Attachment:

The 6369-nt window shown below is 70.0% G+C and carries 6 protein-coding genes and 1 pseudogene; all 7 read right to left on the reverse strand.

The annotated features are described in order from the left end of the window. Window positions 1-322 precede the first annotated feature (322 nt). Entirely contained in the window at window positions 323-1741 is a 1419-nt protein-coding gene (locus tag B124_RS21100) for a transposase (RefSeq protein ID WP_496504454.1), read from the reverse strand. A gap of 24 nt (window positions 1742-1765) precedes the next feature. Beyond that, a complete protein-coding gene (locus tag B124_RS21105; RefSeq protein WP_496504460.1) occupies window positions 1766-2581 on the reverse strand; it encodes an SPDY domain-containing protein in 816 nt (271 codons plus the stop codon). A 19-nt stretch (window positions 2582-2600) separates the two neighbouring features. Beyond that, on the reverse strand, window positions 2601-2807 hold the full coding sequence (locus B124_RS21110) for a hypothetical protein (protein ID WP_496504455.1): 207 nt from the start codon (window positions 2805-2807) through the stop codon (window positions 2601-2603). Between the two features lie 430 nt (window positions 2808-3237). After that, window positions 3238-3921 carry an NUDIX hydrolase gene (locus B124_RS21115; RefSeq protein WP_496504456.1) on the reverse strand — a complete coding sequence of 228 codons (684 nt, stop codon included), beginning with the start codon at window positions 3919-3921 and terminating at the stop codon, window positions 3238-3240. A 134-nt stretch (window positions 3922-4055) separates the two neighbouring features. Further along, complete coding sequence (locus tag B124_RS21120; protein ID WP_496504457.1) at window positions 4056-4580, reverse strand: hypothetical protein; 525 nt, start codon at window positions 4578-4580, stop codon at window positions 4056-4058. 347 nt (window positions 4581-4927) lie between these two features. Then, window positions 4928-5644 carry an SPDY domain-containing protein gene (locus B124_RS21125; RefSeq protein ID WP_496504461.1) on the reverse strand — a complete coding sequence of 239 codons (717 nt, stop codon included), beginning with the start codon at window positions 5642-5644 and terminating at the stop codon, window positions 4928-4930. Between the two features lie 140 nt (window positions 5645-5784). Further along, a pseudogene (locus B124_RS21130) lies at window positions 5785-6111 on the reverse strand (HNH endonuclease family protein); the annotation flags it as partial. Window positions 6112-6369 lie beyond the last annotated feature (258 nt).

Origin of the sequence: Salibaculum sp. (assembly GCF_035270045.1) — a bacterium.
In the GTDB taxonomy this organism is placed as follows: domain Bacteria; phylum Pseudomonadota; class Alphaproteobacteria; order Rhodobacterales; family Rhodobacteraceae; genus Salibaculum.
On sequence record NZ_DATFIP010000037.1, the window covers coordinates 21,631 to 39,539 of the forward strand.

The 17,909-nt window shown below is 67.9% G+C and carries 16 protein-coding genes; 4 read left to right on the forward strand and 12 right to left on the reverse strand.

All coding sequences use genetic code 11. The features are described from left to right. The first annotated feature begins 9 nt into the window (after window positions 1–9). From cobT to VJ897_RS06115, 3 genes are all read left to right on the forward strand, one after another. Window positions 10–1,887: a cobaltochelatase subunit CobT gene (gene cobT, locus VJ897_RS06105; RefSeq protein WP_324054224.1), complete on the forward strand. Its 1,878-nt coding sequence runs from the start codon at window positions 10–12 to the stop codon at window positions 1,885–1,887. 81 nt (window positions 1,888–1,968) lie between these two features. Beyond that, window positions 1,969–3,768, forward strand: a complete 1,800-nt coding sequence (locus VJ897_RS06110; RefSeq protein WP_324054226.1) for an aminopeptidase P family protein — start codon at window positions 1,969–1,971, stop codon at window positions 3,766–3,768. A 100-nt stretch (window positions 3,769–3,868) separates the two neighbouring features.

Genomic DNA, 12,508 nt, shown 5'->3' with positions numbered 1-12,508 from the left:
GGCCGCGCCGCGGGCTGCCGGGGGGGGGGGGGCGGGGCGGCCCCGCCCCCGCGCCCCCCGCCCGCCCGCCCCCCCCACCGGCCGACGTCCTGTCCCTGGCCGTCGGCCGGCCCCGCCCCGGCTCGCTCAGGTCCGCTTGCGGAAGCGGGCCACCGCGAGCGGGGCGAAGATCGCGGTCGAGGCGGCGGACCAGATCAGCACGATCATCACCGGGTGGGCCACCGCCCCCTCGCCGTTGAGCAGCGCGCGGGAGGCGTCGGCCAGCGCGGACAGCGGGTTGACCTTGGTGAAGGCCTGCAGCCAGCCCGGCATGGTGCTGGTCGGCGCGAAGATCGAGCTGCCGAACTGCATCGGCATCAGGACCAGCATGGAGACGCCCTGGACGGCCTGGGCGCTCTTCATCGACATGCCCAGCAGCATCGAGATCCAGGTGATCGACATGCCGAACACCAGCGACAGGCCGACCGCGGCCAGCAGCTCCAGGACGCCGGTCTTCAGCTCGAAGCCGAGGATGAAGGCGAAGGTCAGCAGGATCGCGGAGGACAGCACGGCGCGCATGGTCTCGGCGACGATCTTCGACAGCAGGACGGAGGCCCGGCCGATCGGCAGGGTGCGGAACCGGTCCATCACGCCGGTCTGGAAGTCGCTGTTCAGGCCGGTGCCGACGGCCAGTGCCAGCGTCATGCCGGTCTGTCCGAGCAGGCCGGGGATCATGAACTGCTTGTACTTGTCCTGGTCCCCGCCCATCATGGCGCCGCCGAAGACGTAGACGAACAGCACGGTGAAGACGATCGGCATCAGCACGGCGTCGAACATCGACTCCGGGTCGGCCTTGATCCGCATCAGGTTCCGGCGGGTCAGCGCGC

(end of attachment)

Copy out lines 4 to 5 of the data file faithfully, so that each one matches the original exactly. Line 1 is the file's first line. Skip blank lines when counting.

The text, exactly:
In the GTDB taxonomy this organism is placed as follows: domain Bacteria; phylum Pseudomonadota; class Alphaproteobacteria; order Rhodobacterales; family Rhodobacteraceae; genus Salibaculum.
On sequence record NZ_DATFIP010000037.1, the window covers coordinates 21,631 to 39,539 of the forward strand.